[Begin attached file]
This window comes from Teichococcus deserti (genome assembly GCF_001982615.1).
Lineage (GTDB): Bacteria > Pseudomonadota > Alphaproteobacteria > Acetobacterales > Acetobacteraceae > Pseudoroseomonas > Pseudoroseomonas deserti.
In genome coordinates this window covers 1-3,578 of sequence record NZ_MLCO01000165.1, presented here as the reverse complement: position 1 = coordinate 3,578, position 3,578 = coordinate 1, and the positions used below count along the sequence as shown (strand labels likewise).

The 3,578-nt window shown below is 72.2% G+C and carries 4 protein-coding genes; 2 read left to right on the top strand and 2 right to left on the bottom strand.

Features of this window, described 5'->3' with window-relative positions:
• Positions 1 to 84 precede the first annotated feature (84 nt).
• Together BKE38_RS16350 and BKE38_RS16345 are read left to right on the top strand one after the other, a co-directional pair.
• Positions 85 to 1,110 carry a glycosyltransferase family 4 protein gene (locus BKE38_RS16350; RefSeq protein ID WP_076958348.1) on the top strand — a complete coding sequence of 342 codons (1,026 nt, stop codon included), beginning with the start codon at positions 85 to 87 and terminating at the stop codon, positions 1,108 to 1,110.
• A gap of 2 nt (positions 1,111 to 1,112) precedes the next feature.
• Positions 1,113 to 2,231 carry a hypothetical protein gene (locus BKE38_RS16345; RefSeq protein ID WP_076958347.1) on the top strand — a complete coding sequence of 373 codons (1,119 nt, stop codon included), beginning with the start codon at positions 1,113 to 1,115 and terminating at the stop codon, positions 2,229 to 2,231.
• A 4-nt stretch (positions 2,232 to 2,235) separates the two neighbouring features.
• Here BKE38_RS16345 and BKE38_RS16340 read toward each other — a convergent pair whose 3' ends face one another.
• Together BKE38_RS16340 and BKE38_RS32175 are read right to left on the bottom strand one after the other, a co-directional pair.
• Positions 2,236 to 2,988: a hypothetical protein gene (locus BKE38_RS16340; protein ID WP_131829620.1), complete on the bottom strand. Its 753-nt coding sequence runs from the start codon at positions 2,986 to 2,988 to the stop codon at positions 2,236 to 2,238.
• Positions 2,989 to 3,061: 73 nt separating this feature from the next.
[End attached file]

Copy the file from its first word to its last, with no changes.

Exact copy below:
This window comes from Teichococcus deserti (genome assembly GCF_001982615.1).
Lineage (GTDB): Bacteria > Pseudomonadota > Alphaproteobacteria > Acetobacterales > Acetobacteraceae > Pseudoroseomonas > Pseudoroseomonas deserti.
In genome coordinates this window covers 1-3,578 of sequence record NZ_MLCO01000165.1, presented here as the reverse complement: position 1 = coordinate 3,578, position 3,578 = coordinate 1, and the positions used below count along the sequence as shown (strand labels likewise).

The 3,578-nt window shown below is 72.2% G+C and carries 4 protein-coding genes; 2 read left to right on the top strand and 2 right to left on the bottom strand.

Features of this window, described 5'->3' with window-relative positions:
• Positions 1 to 84 precede the first annotated feature (84 nt).
• Together BKE38_RS16350 and BKE38_RS16345 are read left to right on the top strand one after the other, a co-directional pair.
• Positions 85 to 1,110 carry a glycosyltransferase family 4 protein gene (locus BKE38_RS16350; RefSeq protein ID WP_076958348.1) on the top strand — a complete coding sequence of 342 codons (1,026 nt, stop codon included), beginning with the start codon at positions 85 to 87 and terminating at the stop codon, positions 1,108 to 1,110.
• A gap of 2 nt (positions 1,111 to 1,112) precedes the next feature.
• Positions 1,113 to 2,231 carry a hypothetical protein gene (locus BKE38_RS16345; RefSeq protein ID WP_076958347.1) on the top strand — a complete coding sequence of 373 codons (1,119 nt, stop codon included), beginning with the start codon at positions 1,113 to 1,115 and terminating at the stop codon, positions 2,229 to 2,231.
• A 4-nt stretch (positions 2,232 to 2,235) separates the two neighbouring features.
• Here BKE38_RS16345 and BKE38_RS16340 read toward each other — a convergent pair whose 3' ends face one another.
• Together BKE38_RS16340 and BKE38_RS32175 are read right to left on the bottom strand one after the other, a co-directional pair.
• Positions 2,236 to 2,988: a hypothetical protein gene (locus BKE38_RS16340; protein ID WP_131829620.1), complete on the bottom strand. Its 753-nt coding sequence runs from the start codon at positions 2,986 to 2,988 to the stop codon at positions 2,236 to 2,238.
• Positions 2,989 to 3,061: 73 nt separating this feature from the next.